All of the controversy does not just attest to the piercing themes of The Awakening of Spring, but they also distinguish Wedekind as a dramatist, to being a man who was, indeed “ahead of his time.” In fact, it may be an understatement. Wedekind’s work was a precursor to several artistic movements of the era, from Expressionism to Modernism, and he is considered one of the founders of modern drama. Like Van Gogh in painting, Wedekind is synonymous with the Expressionist theatre movement, although not by definition an Expressionist artist. While Realism sought to recreate something as true to life as possible, and Impressionism’s goal was to create an individual perception of the subject, Expressionism’s intent was to proclaim the artist’s emotional experience with the subject, rather than the artist’s impressions of the external world.
Wedekind’s works, along with the work of August Strindberg and Oskar Kokoshka, are considered precursors to Expressionist theatre movement. Our particular production found great inspiration in the Expressionist elements of the musical, and seeks to find a fluid connection between the Expressionistic qualities of the music and the conflicted drive of the drama.
One of the Expressionist qualities of The Awakening of Spring that was never seen before was its episodic play structure. No scene directly follows the other; the play instead moves non-linearly, giving a general landscape of the world of the characters, reducing them to archetypes rather than three-dimensional characters so as not to focus on their individual struggles, but to identify the problems they face as a class, as young people in a rigid world. Along with his unique play structure and style, his overt political themes inspired many theatre artists to achieve new types of theatre and new implementation of old styles. Among the many artists who were influenced by Wedekind, Bertolt Brecht, founder of Epic Theater, cites him as his greatest inspiration; Brecht even attended Wedekind’s funeral. He wrote in his diary that Wedekind was, “a ringmaster in a red tail coat, carrying whip and revolver, and no one could forget that hard dry metallic voice, that brazen faun’s head with ‘eyes like a gloomy owl’ set in immobile features.”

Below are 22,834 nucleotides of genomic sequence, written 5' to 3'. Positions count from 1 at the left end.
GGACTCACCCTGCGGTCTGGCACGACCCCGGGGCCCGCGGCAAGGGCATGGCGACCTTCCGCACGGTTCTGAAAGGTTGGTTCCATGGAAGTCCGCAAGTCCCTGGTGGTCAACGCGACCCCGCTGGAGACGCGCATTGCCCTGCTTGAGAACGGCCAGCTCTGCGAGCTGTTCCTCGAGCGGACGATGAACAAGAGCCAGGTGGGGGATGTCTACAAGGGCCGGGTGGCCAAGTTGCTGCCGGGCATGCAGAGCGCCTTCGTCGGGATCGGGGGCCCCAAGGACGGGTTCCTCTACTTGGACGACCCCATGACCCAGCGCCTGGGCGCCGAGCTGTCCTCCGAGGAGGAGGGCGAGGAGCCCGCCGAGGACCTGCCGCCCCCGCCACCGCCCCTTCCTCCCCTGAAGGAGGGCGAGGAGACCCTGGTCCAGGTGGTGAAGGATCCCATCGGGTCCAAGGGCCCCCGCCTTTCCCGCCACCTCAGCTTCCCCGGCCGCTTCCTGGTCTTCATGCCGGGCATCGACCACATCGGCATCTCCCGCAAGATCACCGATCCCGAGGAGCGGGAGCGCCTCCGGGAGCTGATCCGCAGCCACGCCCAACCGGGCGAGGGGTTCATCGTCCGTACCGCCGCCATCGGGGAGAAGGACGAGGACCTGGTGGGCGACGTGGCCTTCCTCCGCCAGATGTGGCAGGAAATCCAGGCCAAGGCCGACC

All of these innovations led to the creation of Spring Awakening, which seeks to honor the structure, style, and messages of Wedekind’s original. First conceived in the 1997 at the Eugene O’Neill theater, lyricist and book writer Steven Sater wanted to create a musical adaptation of The Awakening of Spring, finding an operatic quality in the play he found worth cultivating. A few years after Sater and songwriter Duncan Sheik created some concept demo songs, much of which was cut or replaced, they quickly created a musical that would marry Wedekind’s poetic dialogue with modern, alternative rock music. The reverberations of Wedekind’s poetry is constantly heard in the lyrics, each song intermixed with anachronistic phrases. In Spring Awakening, the songs explode through the dialogue, and become the only opportunity for the characters to unleash their repressed thoughts and desires. The songs add on to Wedekind’s original play, amplifying the characters’ wants and their relationship to the world around them as they cry out to have their questions answered and longings quelled. And perhaps, in these songs, we may hear our own questions crying out.